You would think that figuring out what is causing your dogs limping should be easy. However, it would likely surprise you how often it can be a diagnostic mystery.
The reason for your dog’s lameness can be anywhere from their toenails, feet, all the way up to the leg. And sometimes the cause of limping has nothing to do with the leg at all.
Bruder is a two-year-old Collie cross. He is a gentle, good-natured dog who lives to run. Fortunately, he was adopted to a family who allowed him to drain his abundant energy with vigorous activity. When he gets to run free, you can just watch him fly through the terrain.
Bruder always runs gracefully and effortlessly, That day, his gait for awkward and jerky. Something was bothering his front left leg. Maybe a little sprain?
His mom rested him for a few days expecting things to improve. Allowing the injured tissue to heal is often enough to resolve the problem. But Bruder was still limping after resting for a week.
Seeing a veterinarian
Quite often, when a limping dog arrives at a veterinary clinic, a problem goes away. Adrenaline surge can do that. That’s why it is always a good idea to film what’s going on in case the dog won’t show the veterinarian.
It was not, however, the case with Bruder—his limp was quite obvious. Bruder’s front left leg was not happy. He was weight baring a little bit but definitely not putting full weight on the leg.
The veterinarian checked the leg from the tip of Bruder’s toes to his shoulder. However, all the manipulation and squeezing did not help to identify where was the problem. Nothing the veterinarian did resulted in the slightest pain response. Was Bruder hiding his pain?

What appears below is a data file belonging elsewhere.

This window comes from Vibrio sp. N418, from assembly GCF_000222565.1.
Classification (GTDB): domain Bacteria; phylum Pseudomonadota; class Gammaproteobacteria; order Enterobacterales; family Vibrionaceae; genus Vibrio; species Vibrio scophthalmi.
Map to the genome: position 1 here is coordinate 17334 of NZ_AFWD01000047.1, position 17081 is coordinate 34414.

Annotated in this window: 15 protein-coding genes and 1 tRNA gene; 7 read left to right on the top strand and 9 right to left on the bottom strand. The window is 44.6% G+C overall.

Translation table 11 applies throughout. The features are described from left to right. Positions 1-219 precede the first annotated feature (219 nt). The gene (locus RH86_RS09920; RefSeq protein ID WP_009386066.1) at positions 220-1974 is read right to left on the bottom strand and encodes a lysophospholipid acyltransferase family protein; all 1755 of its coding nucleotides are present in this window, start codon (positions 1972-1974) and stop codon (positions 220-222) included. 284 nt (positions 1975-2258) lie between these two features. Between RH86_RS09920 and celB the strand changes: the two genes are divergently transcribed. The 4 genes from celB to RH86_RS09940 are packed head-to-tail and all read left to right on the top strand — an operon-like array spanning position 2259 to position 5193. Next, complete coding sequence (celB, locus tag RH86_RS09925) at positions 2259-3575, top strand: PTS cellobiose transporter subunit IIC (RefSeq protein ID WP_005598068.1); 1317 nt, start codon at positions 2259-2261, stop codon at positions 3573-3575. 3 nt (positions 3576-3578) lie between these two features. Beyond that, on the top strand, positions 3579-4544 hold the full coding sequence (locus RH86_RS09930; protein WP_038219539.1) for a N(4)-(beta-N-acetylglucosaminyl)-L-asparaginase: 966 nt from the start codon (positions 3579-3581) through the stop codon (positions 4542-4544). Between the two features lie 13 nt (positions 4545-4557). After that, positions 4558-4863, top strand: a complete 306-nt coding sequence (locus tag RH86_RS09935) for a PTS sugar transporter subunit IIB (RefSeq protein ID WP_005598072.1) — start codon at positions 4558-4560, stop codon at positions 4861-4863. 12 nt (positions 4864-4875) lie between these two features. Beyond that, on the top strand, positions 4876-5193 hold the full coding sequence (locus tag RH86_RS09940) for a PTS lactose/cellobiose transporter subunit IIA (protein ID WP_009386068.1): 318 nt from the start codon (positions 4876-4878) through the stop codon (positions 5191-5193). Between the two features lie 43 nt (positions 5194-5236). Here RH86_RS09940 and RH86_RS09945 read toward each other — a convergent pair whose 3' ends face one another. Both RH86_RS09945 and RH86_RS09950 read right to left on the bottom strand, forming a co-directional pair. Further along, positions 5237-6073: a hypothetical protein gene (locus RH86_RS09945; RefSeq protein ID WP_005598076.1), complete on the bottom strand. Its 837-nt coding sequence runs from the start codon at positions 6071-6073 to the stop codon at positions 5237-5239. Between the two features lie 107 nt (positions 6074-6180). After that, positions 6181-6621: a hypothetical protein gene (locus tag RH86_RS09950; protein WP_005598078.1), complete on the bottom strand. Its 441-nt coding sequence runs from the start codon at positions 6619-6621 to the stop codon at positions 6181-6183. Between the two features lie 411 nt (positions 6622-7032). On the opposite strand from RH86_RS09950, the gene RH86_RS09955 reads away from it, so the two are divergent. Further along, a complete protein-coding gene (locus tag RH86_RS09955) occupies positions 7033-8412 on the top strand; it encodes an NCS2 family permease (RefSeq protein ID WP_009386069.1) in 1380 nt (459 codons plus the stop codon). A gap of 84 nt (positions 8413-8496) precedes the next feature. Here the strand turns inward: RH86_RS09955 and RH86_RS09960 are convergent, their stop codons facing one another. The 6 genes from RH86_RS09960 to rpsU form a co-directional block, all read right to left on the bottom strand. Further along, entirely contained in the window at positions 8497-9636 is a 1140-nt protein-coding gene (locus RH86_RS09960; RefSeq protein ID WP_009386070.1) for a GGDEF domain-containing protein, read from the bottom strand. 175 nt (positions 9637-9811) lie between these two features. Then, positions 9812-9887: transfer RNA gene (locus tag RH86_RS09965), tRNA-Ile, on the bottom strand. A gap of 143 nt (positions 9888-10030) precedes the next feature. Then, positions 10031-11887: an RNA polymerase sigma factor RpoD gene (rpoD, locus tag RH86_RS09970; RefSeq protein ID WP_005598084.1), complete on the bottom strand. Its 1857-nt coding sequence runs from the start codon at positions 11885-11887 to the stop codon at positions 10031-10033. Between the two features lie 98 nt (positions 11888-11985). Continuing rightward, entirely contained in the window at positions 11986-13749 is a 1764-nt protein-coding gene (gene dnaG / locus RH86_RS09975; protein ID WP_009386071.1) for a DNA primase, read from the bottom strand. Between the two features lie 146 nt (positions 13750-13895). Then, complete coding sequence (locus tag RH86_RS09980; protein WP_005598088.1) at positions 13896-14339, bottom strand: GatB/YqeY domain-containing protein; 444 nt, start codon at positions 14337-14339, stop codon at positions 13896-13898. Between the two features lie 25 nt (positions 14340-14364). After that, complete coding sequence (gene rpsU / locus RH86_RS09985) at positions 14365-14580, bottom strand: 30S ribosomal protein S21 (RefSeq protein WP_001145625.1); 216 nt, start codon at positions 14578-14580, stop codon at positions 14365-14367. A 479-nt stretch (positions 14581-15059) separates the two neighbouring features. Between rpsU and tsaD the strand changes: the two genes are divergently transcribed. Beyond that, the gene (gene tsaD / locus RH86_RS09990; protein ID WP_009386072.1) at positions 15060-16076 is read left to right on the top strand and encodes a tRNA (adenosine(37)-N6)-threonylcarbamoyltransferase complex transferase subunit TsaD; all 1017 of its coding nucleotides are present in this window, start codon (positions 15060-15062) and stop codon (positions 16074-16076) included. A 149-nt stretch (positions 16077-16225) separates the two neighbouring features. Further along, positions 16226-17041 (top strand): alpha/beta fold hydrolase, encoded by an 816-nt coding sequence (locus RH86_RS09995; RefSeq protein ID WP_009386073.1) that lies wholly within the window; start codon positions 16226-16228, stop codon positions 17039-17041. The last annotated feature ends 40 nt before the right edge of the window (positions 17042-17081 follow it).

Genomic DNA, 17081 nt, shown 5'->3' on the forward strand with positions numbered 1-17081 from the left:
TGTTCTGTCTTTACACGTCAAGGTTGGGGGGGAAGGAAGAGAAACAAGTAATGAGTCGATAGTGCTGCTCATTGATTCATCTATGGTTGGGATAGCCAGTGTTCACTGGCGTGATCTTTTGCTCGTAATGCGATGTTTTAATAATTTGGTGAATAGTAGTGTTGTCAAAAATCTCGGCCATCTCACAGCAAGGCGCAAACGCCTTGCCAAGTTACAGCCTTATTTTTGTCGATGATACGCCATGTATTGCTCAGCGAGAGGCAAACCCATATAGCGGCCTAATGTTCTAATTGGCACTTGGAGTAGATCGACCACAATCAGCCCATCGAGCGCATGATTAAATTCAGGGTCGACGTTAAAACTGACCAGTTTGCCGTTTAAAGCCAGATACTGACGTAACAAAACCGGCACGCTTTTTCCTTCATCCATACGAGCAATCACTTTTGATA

The veterinarian dispensed pain medication and prescribed further rest. That often does the trick.
Back at the clinic
A week later, Bruder was still limping. This time his veterinarian x-rayed every inch of the lame leg—everything looked normal. What now?
Just when he had everybody sufficiently desperate, Bruder decided to provide a new clue. He started licking the paw pad of the lame leg. When his mom went to take a closer look, she noticed a tiny irregular area on one of Bruder’s pads. They returned to the veterinarian to share her finding.
It was a tiny protruding tip of something hard. When the veterinarian gently squeezed the pad, it poked out a bit further.
With forceps, the veterinarian grasped the tip a pulled out a splinter of glass almost half an inch long. It made its way into the tissue of the foot and hurt only when stepped on. That’s why the examination did not find it.
It very much reminds me of Cookie’s porcupine quill fragment in her foot. It too was completely invisible and causing severe lameness on that foot.
Just like quills, glass splinters tend to elude x-rays too.
As soon as the piece of glass was removed, Bruder’s lameness was gone and he could return to romping through the countryside.
Symptoms To Watch For In Your Dog: What Is That Limp?